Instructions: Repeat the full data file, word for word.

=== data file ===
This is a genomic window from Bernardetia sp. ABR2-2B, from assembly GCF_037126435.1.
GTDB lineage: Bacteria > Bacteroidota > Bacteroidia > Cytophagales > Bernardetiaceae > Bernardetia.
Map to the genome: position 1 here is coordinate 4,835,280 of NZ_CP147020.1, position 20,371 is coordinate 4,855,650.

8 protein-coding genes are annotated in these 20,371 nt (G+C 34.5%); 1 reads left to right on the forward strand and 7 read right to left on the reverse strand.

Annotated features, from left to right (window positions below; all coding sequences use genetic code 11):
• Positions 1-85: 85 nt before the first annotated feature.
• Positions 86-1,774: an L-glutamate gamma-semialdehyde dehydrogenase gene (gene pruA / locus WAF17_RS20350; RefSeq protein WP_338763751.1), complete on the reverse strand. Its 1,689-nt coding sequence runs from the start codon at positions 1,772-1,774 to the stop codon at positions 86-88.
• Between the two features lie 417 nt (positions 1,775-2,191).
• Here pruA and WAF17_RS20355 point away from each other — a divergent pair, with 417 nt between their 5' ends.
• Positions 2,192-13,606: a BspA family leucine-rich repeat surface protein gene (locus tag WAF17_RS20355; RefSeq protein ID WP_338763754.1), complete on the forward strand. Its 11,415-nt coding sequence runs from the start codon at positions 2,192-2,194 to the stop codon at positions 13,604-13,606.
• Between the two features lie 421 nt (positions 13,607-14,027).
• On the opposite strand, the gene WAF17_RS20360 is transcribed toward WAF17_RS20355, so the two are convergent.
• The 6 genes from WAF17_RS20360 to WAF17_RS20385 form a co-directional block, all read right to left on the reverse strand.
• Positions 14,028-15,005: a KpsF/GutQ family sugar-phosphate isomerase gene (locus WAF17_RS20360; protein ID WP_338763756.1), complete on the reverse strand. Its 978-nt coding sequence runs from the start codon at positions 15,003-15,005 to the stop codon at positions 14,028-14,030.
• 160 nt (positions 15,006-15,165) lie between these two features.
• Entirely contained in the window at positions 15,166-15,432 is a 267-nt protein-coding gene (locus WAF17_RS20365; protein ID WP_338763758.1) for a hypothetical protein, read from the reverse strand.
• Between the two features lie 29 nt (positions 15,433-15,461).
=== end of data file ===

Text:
This is a genomic window from Bernardetia sp. ABR2-2B, from assembly GCF_037126435.1.
GTDB lineage: Bacteria > Bacteroidota > Bacteroidia > Cytophagales > Bernardetiaceae > Bernardetia.
Map to the genome: position 1 here is coordinate 4,835,280 of NZ_CP147020.1, position 20,371 is coordinate 4,855,650.

8 protein-coding genes are annotated in these 20,371 nt (G+C 34.5%); 1 reads left to right on the forward strand and 7 read right to left on the reverse strand.

Annotated features, from left to right (window positions below; all coding sequences use genetic code 11):
• Positions 1-85: 85 nt before the first annotated feature.
• Positions 86-1,774: an L-glutamate gamma-semialdehyde dehydrogenase gene (gene pruA / locus WAF17_RS20350; RefSeq protein WP_338763751.1), complete on the reverse strand. Its 1,689-nt coding sequence runs from the start codon at positions 1,772-1,774 to the stop codon at positions 86-88.
• Between the two features lie 417 nt (positions 1,775-2,191).
• Here pruA and WAF17_RS20355 point away from each other — a divergent pair, with 417 nt between their 5' ends.
• Positions 2,192-13,606: a BspA family leucine-rich repeat surface protein gene (locus tag WAF17_RS20355; RefSeq protein ID WP_338763754.1), complete on the forward strand. Its 11,415-nt coding sequence runs from the start codon at positions 2,192-2,194 to the stop codon at positions 13,604-13,606.
• Between the two features lie 421 nt (positions 13,607-14,027).
• On the opposite strand, the gene WAF17_RS20360 is transcribed toward WAF17_RS20355, so the two are convergent.
• The 6 genes from WAF17_RS20360 to WAF17_RS20385 form a co-directional block, all read right to left on the reverse strand.
• Positions 14,028-15,005: a KpsF/GutQ family sugar-phosphate isomerase gene (locus WAF17_RS20360; protein ID WP_338763756.1), complete on the reverse strand. Its 978-nt coding sequence runs from the start codon at positions 15,003-15,005 to the stop codon at positions 14,028-14,030.
• 160 nt (positions 15,006-15,165) lie between these two features.
• Entirely contained in the window at positions 15,166-15,432 is a 267-nt protein-coding gene (locus WAF17_RS20365; protein ID WP_338763758.1) for a hypothetical protein, read from the reverse strand.
• Between the two features lie 29 nt (positions 15,433-15,461).